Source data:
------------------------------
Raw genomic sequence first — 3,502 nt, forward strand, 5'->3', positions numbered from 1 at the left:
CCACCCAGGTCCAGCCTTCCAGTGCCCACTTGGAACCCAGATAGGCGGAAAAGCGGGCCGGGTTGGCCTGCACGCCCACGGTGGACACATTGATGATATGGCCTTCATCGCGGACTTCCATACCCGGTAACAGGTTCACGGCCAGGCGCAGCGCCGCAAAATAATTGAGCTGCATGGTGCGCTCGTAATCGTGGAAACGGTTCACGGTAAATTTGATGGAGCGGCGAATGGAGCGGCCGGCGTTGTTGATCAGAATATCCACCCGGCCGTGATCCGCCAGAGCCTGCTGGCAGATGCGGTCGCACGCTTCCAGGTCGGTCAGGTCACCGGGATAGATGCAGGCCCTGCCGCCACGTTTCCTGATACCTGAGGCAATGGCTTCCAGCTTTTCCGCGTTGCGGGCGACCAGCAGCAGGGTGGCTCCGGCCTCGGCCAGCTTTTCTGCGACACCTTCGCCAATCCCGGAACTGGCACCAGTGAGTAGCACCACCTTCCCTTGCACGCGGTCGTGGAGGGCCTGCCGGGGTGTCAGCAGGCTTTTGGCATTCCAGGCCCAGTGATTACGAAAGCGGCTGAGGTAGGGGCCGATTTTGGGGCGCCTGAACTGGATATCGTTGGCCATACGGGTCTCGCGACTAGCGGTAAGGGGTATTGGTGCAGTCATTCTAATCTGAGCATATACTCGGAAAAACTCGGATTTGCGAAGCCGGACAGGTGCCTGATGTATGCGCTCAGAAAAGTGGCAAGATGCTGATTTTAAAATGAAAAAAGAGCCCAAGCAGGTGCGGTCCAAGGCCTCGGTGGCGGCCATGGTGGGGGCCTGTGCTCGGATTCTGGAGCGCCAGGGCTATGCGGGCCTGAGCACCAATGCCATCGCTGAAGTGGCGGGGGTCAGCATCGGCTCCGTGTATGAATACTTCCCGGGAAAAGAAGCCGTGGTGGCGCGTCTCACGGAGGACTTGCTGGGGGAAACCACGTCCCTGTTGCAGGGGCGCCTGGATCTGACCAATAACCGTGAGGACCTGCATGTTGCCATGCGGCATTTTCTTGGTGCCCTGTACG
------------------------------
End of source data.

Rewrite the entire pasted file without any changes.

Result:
Raw genomic sequence first — 3,502 nt, forward strand, 5'->3', positions numbered from 1 at the left:
CCACCCAGGTCCAGCCTTCCAGTGCCCACTTGGAACCCAGATAGGCGGAAAAGCGGGCCGGGTTGGCCTGCACGCCCACGGTGGACACATTGATGATATGGCCTTCATCGCGGACTTCCATACCCGGTAACAGGTTCACGGCCAGGCGCAGCGCCGCAAAATAATTGAGCTGCATGGTGCGCTCGTAATCGTGGAAACGGTTCACGGTAAATTTGATGGAGCGGCGAATGGAGCGGCCGGCGTTGTTGATCAGAATATCCACCCGGCCGTGATCCGCCAGAGCCTGCTGGCAGATGCGGTCGCACGCTTCCAGGTCGGTCAGGTCACCGGGATAGATGCAGGCCCTGCCGCCACGTTTCCTGATACCTGAGGCAATGGCTTCCAGCTTTTCCGCGTTGCGGGCGACCAGCAGCAGGGTGGCTCCGGCCTCGGCCAGCTTTTCTGCGACACCTTCGCCAATCCCGGAACTGGCACCAGTGAGTAGCACCACCTTCCCTTGCACGCGGTCGTGGAGGGCCTGCCGGGGTGTCAGCAGGCTTTTGGCATTCCAGGCCCAGTGATTACGAAAGCGGCTGAGGTAGGGGCCGATTTTGGGGCGCCTGAACTGGATATCGTTGGCCATACGGGTCTCGCGACTAGCGGTAAGGGGTATTGGTGCAGTCATTCTAATCTGAGCATATACTCGGAAAAACTCGGATTTGCGAAGCCGGACAGGTGCCTGATGTATGCGCTCAGAAAAGTGGCAAGATGCTGATTTTAAAATGAAAAAAGAGCCCAAGCAGGTGCGGTCCAAGGCCTCGGTGGCGGCCATGGTGGGGGCCTGTGCTCGGATTCTGGAGCGCCAGGGCTATGCGGGCCTGAGCACCAATGCCATCGCTGAAGTGGCGGGGGTCAGCATCGGCTCCGTGTATGAATACTTCCCGGGAAAAGAAGCCGTGGTGGCGCGTCTCACGGAGGACTTGCTGGGGGAAACCACGTCCCTGTTGCAGGGGCGCCTGGATCTGACCAATAACCGTGAGGACCTGCATGTTGCCATGCGGCATTTTCTTGGTGCCCTGTACG